ESR 33:235-252 (2017)  -  DOI: https://doi.org/10.3354/esr00783

Assigning stranded bottlenose dolphins to source stocks using stable isotope ratios following the Deepwater Horizon oil spill

A. A. Hohn1,*, L. Thomas2, R. H. Carmichael3,4, J. Litz5, C. Clemons-Chevis6, S. F. Shippee7, C. Sinclair8, S. Smith9,12, T. R. Speakman10, M. C. Tumlin11, E. S. Zolman10

1National Oceanic and Atmospheric Administration, National Marine Fisheries Service, Southeast Fisheries Science Center, 101 Pivers Island Rd., Beaufort, NC 28516, USA
2Centre for Research into Ecological and Environmental Modelling (CREEM), University of St Andrews, The Observatory, Buchanan Gardens, KY16 9LZ, UK
3Dauphin Island Sea Lab, Dauphin Island, AL 36528, USA
4University of South Alabama, Mobile, AL 36688, USA
5National Oceanic and Atmospheric Administration, National Marine Fisheries Service, Southeast Fisheries Science Center, 75 Virginia Key Dr., Miami, FL 33149, USA
6Institute for Marine Mammal Studies, PO Box 207, Gulfport, MS 39502, USA
7Marine Wildlife Response, 1557 Highway 98 West, Mary Esther, FL 32569, USA
8National Oceanic and Atmospheric Administration, National Marine Fisheries Service, Southeast Fisheries Science Center, Mississippi Laboratories, 3209 Frederic St., Pascagoula, MS 39567, USA
9Audubon Aquarium of the Americas, 1 Canal Street, New Orleans, LA 70124, USA
10National Oceanic and Atmospheric Administration, National Ocean Service, National Centers for Coastal Ocean Science, Hollings Marine Laboratory, 331 Fort Johnson, Charleston, SC 29412, USA
11Louisiana Department of Wildlife and Fisheries, 2000 Quail Drive, Baton Rouge, LA, 70898, USA
12Present address: Amazon River Dolphin Conservation Foundation, 805 Hidalgo Street, New Orleans, LA 70124, USA
*Corresponding author:

ABSTRACT: The potential for stranded dolphins to serve as a tool for monitoring free-ranging populations would be enhanced if their stocks of origin were known. We used stable isotopes of carbon, nitrogen, and sulfur from skin to assign stranded bottlenose dolphins Tursiops truncatus to different habitats, as a proxy for stocks (demographically independent populations), following the Deepwater Horizon oil spill. Model results from biopsy samples collected from dolphins from known habitats (n = 205) resulted in an 80.5% probability of correct assignment. These results were applied to data from stranded dolphins (n = 217), resulting in predicted assignment probabilities of 0.473, 0.172, and 0.355 to Estuarine, Barrier Island (BI), and Coastal stocks, respectively. Differences were found west and east of the Mississippi River, with more Coastal dolphins stranding in western Louisiana and more Estuarine dolphins stranding in Mississippi. Within the Estuarine East Stock, 2 groups were identified, one predominantly associated with Mississippi and Alabama estuaries and another with western Florida. δ15N values were higher in stranded samples for both Estuarine and BI stocks, potentially indicating nutritional stress. High probabilities of correct assignment of the biopsy samples indicate predictable variation in stable isotopes and fidelity to habitat. The power of δ34S to discriminate habitats relative to salinity was essential. Stable isotopes may provide guidance regarding where additional testing is warranted to confirm demographic independence and aid in determining the source habitat of stranded dolphins, thus increasing the value of biological data collected from stranded individuals.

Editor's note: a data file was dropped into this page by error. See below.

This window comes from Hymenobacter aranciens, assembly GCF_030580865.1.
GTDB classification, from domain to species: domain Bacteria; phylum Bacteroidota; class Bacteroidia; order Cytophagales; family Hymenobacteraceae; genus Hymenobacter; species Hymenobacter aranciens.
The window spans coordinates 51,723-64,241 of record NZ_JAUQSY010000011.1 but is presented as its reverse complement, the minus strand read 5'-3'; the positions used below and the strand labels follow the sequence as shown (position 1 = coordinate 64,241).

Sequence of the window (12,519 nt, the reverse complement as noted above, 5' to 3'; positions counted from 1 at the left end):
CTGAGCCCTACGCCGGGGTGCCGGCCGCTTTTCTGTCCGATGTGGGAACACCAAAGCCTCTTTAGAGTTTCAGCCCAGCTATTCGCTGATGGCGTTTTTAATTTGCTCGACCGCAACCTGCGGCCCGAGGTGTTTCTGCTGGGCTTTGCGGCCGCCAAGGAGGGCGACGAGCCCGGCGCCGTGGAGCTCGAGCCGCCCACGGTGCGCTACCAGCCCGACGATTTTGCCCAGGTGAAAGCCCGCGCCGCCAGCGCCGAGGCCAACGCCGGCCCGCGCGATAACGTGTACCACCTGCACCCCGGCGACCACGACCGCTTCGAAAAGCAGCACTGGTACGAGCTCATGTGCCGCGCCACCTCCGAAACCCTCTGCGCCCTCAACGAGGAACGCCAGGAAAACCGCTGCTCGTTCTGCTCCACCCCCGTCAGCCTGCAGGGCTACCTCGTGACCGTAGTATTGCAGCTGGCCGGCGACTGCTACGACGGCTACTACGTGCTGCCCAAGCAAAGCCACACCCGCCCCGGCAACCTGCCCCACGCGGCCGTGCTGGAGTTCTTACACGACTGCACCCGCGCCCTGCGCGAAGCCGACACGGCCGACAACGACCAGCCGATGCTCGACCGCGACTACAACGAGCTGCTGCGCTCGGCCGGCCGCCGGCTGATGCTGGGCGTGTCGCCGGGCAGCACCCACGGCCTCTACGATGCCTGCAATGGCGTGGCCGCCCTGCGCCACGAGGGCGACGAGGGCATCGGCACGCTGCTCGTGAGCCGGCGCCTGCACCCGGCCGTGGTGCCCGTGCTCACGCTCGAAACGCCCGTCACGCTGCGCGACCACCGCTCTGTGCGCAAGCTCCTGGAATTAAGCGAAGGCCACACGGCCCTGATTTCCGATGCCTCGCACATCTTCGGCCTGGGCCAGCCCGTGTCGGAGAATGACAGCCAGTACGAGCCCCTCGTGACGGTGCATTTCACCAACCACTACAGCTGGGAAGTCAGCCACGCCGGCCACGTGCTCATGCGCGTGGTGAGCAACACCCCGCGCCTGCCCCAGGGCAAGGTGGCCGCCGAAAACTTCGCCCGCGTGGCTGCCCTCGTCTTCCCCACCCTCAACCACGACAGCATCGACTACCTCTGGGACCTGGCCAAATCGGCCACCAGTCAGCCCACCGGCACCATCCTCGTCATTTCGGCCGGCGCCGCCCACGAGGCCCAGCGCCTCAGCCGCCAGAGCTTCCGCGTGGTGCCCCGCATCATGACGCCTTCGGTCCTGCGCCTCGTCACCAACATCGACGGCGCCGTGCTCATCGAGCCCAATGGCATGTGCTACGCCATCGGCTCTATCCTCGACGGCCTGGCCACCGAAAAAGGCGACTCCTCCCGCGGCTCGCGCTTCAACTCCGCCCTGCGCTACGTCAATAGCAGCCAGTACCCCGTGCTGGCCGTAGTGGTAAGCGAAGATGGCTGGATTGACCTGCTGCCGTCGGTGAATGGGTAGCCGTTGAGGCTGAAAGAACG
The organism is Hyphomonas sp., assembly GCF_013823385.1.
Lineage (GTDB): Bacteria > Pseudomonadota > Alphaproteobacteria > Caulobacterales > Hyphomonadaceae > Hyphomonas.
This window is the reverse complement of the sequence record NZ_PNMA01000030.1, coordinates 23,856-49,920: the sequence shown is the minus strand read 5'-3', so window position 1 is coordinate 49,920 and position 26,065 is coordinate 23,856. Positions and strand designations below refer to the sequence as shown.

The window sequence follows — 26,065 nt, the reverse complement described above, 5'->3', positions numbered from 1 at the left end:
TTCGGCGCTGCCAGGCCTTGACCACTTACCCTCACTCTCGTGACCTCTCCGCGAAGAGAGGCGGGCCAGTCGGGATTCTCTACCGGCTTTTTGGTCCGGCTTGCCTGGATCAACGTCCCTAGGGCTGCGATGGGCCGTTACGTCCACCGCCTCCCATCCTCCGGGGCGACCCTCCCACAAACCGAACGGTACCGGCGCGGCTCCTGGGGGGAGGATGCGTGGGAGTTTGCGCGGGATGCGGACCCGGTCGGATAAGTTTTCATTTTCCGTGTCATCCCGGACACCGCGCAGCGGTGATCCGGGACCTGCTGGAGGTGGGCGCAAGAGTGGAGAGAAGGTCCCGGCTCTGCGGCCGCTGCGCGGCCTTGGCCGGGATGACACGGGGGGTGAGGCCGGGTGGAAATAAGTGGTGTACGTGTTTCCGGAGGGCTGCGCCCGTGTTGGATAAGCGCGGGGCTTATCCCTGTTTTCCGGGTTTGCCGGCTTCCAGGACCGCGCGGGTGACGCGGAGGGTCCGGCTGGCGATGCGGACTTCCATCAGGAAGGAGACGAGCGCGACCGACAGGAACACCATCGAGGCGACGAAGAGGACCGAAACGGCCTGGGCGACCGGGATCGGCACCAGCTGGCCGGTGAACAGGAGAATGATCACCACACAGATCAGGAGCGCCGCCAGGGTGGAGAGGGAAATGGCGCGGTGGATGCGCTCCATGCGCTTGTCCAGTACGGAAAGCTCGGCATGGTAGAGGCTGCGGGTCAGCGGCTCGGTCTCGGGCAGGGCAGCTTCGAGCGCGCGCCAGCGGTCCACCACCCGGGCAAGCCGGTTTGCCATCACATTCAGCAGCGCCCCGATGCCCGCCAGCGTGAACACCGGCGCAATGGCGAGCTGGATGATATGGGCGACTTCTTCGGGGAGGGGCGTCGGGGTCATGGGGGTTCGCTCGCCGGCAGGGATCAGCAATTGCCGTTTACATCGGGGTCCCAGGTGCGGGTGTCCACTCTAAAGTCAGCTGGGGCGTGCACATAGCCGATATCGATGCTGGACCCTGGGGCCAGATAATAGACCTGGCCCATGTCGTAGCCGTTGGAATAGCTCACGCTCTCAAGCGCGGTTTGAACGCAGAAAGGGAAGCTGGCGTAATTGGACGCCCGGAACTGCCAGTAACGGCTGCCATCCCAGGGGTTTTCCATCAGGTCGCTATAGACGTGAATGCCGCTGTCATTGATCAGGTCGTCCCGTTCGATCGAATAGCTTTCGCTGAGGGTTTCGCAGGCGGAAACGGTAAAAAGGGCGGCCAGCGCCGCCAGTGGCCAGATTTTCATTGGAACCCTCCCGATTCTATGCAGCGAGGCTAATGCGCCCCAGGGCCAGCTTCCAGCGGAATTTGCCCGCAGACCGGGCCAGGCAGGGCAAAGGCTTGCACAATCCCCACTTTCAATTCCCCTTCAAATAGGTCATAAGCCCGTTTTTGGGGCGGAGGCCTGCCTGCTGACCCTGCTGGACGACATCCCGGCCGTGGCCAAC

KEY WORDS: Carbon · Nitrogen · Sulfur · Tursiops truncatus · Stock structure · Gulf of Mexico


Full text in pdf format 
Supplementary material  
Cite this article as: Hohn AA, Thomas L, Carmichael RH, Litz J and others (2017) Assigning stranded bottlenose dolphins to source stocks using stable isotope ratios following the Deepwater Horizon oil spill. Endang Species Res 33:235-252. https://doi.org/10.3354/esr00783

Export citation
Mail this link - Contents Mailing Lists - RSS
- -